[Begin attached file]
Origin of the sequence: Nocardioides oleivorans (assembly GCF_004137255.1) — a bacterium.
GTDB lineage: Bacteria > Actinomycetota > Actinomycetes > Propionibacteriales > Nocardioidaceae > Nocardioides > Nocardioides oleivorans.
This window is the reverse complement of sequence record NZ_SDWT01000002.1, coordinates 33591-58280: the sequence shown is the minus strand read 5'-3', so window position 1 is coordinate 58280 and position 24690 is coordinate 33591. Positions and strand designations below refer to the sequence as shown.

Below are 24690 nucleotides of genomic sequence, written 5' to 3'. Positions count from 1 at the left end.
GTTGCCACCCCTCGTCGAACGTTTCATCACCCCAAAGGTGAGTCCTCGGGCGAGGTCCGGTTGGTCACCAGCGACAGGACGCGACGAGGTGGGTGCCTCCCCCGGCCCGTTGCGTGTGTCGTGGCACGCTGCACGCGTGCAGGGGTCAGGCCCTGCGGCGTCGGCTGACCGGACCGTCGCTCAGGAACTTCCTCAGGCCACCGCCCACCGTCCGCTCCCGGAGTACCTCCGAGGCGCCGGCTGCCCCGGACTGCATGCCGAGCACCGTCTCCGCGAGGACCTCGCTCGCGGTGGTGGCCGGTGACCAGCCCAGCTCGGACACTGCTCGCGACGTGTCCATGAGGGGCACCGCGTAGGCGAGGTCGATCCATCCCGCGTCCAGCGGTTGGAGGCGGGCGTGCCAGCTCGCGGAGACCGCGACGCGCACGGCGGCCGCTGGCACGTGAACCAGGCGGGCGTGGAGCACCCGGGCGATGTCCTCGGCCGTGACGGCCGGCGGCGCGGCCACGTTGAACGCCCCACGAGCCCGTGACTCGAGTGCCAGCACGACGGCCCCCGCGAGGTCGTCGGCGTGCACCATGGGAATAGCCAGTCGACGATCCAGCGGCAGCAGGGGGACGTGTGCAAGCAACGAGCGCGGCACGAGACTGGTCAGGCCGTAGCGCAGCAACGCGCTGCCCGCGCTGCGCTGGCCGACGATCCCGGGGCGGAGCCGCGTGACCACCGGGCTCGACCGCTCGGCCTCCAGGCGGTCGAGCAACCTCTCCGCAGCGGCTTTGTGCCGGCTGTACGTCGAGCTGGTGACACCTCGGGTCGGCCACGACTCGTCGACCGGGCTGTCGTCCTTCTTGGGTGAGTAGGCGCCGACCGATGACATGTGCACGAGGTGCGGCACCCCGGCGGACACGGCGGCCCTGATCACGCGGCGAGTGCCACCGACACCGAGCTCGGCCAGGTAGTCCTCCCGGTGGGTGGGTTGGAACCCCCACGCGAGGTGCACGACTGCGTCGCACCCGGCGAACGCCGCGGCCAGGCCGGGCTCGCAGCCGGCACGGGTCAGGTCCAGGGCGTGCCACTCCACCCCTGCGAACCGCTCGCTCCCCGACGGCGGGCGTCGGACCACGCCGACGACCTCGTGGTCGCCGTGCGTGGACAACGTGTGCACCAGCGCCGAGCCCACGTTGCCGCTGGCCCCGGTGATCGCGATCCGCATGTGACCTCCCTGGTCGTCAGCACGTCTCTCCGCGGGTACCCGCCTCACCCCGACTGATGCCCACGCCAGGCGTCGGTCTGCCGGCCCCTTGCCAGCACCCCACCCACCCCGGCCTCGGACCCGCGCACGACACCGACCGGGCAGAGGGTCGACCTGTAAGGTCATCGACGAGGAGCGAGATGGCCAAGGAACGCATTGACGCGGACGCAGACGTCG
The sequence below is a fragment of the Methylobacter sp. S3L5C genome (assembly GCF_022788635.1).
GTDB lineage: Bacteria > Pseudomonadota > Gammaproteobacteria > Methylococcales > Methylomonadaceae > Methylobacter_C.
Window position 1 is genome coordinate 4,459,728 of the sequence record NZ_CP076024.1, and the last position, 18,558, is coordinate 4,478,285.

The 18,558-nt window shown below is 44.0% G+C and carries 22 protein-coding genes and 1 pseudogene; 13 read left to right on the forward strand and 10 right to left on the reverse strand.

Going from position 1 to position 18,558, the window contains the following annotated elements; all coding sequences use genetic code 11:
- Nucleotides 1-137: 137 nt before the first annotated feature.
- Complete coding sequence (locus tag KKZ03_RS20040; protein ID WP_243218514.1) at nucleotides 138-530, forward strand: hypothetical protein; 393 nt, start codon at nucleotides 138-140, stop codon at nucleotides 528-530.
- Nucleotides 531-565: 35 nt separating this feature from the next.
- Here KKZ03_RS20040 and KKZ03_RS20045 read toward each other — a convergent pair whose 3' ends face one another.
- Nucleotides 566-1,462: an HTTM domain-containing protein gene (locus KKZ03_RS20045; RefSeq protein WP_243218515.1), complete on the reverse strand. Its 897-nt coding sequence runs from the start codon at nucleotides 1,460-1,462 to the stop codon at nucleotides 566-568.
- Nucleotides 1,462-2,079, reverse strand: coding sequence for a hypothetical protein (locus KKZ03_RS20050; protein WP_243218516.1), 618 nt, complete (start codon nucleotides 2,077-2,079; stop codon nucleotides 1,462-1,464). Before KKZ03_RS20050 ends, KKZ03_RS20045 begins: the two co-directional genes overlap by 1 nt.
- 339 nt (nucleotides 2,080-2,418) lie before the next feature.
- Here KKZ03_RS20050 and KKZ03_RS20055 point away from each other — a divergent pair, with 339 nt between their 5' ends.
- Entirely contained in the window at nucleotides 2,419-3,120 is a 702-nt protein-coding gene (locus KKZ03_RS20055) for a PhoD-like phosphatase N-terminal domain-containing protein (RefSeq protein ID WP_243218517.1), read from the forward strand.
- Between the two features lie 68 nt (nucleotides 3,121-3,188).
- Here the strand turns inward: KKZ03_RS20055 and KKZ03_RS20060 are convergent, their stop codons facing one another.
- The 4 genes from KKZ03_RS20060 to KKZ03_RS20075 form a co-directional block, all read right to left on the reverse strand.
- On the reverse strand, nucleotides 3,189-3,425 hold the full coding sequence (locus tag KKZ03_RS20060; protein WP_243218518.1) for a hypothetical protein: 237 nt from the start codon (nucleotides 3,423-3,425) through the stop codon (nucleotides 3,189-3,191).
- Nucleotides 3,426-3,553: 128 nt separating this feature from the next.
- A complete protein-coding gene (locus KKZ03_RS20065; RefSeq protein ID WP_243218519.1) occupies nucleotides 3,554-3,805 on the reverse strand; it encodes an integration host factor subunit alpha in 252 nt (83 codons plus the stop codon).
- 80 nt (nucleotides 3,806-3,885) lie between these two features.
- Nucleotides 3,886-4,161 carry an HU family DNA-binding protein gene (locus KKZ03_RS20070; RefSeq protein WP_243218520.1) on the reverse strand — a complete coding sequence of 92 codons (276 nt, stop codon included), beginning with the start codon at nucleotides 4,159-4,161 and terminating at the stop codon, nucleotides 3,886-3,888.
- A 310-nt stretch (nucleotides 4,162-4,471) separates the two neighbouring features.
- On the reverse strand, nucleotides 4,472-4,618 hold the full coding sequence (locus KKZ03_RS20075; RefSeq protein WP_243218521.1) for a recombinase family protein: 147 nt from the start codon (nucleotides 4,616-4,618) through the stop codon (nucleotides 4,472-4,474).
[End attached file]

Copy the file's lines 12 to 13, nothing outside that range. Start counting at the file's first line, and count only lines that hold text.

- Complete coding sequence (locus tag KKZ03_RS20040; protein ID WP_243218514.1) at nucleotides 138-530, forward strand: hypothetical protein; 393 nt, start codon at nucleotides 138-140, stop codon at nucleotides 528-530.
- Nucleotides 531-565: 35 nt separating this feature from the next.